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Fear For Miss Betony
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Table of Contents

Introduction

I The Likes of Us
II Unattached Ladies
III Interval for Tea
IV Prepare for Poison
V Telling About -
VII The House of Women
VII Rather Unprofessional
VIII The Witching Hour
IX A Question of Bottle
X The Great Ambrosio
XI A Wind is Raised
XII Death is Quiet
XIII A Face in The Glass
XIV The Cortege will Leave...
XV Running Water
XVI Pact-and-Picture
XVII Ambrosio is Right

About the Author

DOROTHY BOWERS (1902-1948) was a champion of "fair play" mysteries in which all the clues are cunningly displayed within the story. The daughter of a bakery owner, she attended Oxford university, and later became a History teacher, supplementing her income by compiling crossword puzzles. A member of the Detection Club, Bowers wrote five crime thrillers before her early death from tuberculosis.

Reviews

"The best detective story of the year so far", The Times Literary Supplement, November 1941

* The Times Literary Supplement *

In a subdued manner, an impressively clever job, with a perfect integration of crime, backgrounds, and characterization which gets its psychological due. The London Times heralds it as "the best detective story of the year" - some American readers may find it a little British for general taste here though connoisseurs will cherish it. How Emma Betony, a gentle, stubborn retired governess accepts a post as teacher from a former charge, in an old house which is part nursing home, part school. When attempts on the lives of one of the inmates and the pervading hypnotist and murder combine to force an issue, Miss Betony gather the data for Scotland Yard's solution. Good going.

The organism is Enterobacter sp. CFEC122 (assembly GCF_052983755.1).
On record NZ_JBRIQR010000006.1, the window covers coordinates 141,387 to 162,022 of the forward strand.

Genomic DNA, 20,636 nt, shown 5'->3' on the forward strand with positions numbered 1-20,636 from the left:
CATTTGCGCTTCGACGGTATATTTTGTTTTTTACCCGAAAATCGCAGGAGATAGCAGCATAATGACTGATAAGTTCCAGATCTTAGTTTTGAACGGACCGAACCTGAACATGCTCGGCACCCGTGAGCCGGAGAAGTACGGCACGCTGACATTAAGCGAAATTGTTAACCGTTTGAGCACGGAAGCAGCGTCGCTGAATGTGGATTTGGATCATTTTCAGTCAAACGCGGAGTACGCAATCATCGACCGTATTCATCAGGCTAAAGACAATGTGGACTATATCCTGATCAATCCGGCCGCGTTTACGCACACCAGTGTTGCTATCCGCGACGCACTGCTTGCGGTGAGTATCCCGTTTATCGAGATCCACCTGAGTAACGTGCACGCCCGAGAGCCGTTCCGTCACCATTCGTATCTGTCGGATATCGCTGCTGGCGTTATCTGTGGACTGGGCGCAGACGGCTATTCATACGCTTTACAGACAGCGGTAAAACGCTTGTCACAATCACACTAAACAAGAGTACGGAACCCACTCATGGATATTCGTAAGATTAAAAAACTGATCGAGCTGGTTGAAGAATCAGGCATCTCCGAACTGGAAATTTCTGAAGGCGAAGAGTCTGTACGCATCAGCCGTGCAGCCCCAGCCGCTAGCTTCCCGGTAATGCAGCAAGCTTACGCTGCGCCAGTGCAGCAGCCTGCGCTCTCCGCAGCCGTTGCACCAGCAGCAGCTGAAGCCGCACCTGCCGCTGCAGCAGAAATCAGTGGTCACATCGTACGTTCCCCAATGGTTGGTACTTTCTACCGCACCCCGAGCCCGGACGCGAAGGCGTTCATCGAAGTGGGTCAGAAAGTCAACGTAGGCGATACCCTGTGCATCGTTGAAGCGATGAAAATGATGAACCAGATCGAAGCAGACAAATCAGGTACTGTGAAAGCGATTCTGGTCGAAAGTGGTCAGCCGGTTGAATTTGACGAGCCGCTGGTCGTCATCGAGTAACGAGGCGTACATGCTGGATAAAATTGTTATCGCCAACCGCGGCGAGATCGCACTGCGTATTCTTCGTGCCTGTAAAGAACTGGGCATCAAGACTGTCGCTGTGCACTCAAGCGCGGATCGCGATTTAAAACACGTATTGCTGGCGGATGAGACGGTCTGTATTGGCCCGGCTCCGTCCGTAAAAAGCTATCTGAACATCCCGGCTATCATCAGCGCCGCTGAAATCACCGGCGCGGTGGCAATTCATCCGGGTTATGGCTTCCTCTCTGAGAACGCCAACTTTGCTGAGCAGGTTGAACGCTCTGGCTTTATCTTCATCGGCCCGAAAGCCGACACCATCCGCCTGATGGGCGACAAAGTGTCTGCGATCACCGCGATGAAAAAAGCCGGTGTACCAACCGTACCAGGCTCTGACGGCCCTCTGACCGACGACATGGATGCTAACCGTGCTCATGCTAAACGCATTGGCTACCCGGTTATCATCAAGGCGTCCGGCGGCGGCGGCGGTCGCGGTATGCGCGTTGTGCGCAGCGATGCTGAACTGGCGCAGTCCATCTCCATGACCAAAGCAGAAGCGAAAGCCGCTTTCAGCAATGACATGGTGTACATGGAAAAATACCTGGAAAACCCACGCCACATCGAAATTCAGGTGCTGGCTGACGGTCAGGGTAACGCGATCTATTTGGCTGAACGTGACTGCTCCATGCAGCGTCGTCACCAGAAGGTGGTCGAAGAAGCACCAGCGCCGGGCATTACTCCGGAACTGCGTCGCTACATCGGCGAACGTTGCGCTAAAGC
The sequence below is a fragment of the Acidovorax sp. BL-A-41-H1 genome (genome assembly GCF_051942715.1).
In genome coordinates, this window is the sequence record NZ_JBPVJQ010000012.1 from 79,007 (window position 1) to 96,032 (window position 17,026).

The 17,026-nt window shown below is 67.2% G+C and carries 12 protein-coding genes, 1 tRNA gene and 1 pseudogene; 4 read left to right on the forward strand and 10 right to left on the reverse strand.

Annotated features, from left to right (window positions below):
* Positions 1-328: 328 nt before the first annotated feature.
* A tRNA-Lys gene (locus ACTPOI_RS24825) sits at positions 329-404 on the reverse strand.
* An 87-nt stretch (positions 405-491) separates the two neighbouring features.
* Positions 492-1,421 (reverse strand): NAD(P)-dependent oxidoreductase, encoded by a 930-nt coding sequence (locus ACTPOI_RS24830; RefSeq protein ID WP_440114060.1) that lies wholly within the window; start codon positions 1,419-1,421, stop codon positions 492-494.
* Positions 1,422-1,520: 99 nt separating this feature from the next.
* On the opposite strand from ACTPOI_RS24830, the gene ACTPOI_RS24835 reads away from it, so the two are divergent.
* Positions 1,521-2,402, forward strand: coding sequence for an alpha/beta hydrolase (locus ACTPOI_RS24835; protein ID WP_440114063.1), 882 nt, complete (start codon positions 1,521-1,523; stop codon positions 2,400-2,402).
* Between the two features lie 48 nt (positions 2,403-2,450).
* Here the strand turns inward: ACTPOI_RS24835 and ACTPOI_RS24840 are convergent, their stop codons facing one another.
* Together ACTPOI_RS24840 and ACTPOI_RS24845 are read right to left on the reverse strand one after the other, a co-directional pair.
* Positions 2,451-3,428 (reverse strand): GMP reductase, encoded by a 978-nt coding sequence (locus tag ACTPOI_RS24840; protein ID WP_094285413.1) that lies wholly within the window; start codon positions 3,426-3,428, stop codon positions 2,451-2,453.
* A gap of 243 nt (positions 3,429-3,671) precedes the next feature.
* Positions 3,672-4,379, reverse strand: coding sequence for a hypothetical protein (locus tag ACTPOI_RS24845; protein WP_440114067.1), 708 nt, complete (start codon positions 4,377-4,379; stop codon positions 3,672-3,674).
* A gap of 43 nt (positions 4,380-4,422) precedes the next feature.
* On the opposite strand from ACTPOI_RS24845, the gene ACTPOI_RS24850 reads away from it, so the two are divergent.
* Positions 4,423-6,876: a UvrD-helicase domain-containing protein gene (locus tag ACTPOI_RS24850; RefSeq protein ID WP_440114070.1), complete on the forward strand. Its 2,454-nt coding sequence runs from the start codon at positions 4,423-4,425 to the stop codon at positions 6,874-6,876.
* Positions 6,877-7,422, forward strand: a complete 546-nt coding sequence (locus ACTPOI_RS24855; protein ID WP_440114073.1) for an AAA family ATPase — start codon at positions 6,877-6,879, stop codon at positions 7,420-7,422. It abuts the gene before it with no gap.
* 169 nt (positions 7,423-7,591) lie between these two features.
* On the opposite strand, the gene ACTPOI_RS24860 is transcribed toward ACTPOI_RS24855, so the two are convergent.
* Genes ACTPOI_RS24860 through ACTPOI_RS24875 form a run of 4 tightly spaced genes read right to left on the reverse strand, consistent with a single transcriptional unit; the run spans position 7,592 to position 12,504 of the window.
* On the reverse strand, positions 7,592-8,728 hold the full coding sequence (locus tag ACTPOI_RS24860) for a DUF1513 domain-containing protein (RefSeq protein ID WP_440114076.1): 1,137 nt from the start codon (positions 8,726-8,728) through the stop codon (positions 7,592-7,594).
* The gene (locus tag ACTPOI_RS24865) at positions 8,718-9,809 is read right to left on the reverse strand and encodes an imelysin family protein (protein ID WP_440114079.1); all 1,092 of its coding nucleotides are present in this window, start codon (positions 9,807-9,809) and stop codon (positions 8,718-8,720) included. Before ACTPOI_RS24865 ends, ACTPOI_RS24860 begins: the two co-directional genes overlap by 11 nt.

* Kirkus Reviews *

Elderly ugly spinsters of humble birth are coming into their own. What endearing heroines they make has been proved before by detective stories and now Miss Dorothy Bowers wins our glowing admiration for one who is saved from becoming a decayed gentlewoman in an almshouse solely because her father was a greengrocer. "Fear for Miss Betony" is the best detective story of the year so far. The crime is cleverly committed and cleverly detected but that is not all. Besides providing all that is usually asked of this this kind of fiction, the author makes her characters as interesting for their own sake as novelists untrammelled by the shackles of mystery would. The house, part school, part nursing home, where the fear lurks is haunted by ghosts who are sound psychologically. Every page bears witness to a brain of uncommon powers.

* The Times Literary Supplement *

"Fear for Miss Betony" is a good mystery story with very ingenious complications, gaining ironical spice from the fact that Miss Betony, who plays a leading part in unravelling the mystery, was, at the age of 61, on the point of retiring into a Home for Decayed Gentlewomen.

-- Charles Mariott * The Manchester Guardian *

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